Those complicating factors can include a mix of many different aircraft types, all flying at varying speeds and in multiple directions, terrain and even adjoining airspace. Rarely are inbound VFR aircraft sequenced for arrival by a TRACON, simply because they’re not talking to ATC before nearing the Class D airspace. Situational awareness and expectations on both sides of the mic determine how flights are handled.
Come In, Get Down
It may sound odd, but to me one of the most rewarding aspects of being a controller is the fun I have organizing the clutter of aircraft coming at my airport from all directions, just waiting to test my skills each and every day. The amount and variety of different general aviation aircraft always make it challenging. That said, there are a few good habits pilots may want to adopt to enhance awareness and to alleviate biased expectations.
First, before your initial call-up, listen to the complete automated terminal information system (ATIS) or automated weather information (AWOS/ASOS) recording. This provides weather and other pertinent information, including NOTAMs, for the airport. It’s also a legal requirement to use the runway during tower operating hours. The information in the ATIS, not just the code, must be received prior to arrival or departure at towered airports. If flight following is used, then the appropriate approach control should be advised of the receipt of information; if not, advise the tower on initial contact.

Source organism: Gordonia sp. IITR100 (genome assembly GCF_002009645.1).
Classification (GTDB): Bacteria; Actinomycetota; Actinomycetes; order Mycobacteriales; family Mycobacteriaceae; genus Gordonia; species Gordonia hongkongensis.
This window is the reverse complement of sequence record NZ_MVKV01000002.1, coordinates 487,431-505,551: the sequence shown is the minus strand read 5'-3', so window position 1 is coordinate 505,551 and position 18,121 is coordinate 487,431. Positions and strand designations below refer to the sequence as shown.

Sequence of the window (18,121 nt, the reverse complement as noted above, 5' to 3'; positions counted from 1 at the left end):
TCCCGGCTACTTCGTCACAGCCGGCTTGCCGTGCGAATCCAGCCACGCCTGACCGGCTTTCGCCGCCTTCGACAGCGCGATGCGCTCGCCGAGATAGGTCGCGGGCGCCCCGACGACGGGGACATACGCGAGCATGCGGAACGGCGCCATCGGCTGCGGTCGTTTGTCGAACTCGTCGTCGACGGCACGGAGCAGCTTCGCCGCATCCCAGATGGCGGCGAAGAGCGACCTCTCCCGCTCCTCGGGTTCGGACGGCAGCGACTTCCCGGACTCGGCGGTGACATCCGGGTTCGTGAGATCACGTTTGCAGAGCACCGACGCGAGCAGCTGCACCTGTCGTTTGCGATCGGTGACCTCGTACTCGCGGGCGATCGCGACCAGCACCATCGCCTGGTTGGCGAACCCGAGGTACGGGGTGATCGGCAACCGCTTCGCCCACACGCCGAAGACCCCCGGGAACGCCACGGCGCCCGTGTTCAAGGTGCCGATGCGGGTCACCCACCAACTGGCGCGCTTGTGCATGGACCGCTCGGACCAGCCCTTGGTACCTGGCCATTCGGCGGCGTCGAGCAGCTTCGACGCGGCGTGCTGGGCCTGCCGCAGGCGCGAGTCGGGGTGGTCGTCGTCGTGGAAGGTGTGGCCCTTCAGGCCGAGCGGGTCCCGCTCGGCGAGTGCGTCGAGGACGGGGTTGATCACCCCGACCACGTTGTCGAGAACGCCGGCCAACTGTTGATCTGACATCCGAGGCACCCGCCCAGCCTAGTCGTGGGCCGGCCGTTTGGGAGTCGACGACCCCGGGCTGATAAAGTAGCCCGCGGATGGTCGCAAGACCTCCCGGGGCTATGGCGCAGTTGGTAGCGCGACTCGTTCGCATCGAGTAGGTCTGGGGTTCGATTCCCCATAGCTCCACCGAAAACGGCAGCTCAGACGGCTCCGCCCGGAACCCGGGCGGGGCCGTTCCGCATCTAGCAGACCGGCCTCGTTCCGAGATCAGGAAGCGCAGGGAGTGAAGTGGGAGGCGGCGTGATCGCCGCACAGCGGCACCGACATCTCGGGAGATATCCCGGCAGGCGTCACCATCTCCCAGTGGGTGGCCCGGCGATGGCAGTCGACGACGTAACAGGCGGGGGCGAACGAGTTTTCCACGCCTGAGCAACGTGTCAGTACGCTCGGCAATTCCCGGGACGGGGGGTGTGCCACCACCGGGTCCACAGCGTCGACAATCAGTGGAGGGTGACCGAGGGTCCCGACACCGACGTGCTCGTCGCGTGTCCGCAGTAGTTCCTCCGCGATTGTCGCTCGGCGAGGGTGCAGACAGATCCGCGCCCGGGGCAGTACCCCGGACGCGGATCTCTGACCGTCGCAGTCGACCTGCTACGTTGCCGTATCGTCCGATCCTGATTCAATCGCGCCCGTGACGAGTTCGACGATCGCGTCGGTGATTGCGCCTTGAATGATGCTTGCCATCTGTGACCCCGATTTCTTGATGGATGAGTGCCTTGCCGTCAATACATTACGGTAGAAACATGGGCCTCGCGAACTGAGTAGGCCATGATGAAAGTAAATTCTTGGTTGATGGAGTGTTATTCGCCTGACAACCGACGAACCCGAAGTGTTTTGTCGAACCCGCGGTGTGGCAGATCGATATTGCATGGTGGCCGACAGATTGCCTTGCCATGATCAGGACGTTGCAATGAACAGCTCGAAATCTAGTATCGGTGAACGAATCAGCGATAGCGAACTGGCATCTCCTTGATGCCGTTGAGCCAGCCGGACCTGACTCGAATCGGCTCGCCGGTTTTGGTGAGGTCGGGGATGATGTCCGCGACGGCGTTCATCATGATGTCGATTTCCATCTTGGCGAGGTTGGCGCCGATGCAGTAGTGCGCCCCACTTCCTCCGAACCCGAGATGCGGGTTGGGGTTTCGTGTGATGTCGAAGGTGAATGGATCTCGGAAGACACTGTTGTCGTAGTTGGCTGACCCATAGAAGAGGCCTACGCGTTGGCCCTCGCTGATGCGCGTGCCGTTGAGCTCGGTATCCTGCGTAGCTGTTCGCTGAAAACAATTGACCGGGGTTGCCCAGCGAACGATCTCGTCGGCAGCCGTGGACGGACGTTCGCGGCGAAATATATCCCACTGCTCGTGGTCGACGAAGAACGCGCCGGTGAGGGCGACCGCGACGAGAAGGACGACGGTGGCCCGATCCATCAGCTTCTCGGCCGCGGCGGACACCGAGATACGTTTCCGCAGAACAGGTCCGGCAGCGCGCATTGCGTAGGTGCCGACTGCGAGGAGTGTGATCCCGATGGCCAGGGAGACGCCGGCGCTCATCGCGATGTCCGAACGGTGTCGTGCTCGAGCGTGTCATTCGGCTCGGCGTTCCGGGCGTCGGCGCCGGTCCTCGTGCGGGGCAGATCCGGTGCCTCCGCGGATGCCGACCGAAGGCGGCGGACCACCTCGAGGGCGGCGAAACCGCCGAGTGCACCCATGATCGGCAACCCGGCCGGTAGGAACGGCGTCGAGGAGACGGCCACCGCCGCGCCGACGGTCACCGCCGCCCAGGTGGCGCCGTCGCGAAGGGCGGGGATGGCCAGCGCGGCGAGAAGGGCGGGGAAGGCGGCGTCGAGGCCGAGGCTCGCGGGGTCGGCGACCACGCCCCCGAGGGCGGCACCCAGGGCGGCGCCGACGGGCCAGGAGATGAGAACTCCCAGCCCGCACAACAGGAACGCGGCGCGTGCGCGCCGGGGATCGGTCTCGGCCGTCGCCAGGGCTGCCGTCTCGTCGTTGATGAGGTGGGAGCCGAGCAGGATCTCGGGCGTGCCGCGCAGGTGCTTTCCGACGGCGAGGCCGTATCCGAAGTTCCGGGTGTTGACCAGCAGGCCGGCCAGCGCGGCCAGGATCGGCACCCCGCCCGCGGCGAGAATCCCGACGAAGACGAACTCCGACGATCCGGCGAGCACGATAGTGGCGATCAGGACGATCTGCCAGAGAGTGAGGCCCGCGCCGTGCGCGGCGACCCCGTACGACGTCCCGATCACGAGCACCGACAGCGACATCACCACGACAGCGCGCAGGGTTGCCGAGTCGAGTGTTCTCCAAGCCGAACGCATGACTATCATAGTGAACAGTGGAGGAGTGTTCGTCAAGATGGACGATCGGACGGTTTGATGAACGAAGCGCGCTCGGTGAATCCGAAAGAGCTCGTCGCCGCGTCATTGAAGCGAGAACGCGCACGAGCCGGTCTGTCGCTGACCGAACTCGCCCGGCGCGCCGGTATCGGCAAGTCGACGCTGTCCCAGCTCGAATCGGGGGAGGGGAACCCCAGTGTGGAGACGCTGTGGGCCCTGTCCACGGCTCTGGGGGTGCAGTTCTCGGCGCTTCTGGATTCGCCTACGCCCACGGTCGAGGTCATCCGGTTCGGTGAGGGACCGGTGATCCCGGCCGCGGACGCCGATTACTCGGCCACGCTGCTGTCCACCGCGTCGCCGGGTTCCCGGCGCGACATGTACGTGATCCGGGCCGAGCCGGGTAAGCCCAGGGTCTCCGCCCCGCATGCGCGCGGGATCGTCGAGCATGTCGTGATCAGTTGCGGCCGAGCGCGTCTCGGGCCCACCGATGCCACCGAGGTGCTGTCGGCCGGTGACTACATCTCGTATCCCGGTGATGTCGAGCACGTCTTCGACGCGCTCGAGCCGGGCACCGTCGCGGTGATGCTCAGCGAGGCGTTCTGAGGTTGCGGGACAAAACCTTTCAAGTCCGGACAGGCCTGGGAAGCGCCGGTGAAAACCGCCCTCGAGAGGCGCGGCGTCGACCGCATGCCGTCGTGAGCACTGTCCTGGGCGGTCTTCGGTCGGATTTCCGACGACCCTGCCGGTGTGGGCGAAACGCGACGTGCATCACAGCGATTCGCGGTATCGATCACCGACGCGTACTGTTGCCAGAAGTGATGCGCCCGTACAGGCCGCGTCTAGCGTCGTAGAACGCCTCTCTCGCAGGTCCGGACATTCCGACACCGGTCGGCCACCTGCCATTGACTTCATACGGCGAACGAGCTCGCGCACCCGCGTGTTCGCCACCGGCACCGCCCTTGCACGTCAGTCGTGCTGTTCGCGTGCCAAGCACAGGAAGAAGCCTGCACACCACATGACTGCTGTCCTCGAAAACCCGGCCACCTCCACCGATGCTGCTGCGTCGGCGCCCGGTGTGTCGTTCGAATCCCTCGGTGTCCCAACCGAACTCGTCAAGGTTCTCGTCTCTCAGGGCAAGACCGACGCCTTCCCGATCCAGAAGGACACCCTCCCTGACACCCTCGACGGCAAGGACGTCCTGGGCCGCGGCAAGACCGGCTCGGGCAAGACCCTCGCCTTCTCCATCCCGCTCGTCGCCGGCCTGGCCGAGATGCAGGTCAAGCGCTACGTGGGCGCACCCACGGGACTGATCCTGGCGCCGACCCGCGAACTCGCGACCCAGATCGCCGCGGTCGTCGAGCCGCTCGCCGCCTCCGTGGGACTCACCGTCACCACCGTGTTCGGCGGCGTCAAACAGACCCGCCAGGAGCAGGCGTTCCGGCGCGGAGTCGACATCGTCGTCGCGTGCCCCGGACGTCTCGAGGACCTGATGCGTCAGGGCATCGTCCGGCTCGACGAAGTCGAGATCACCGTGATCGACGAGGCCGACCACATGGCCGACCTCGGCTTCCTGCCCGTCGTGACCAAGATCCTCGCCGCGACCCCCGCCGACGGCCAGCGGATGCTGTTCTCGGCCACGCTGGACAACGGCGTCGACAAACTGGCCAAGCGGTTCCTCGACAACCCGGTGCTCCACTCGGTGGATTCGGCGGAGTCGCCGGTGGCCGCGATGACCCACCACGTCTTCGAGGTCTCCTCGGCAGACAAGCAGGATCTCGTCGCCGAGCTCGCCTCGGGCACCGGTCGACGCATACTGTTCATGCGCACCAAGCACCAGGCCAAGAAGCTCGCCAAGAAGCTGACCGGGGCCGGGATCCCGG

Second, listen to the frequency before keying the microphone. If it’s quiet, it might be too good to be true—especially around high-volume areas such as Southern California. Each time I fly and hear nothing upon first selecting a new frequency, a technique I use is to key the microphone twice before transmitting. This preps the controller that someone is out there not already on frequency while also checking that at least the aircraft radio will break squelch.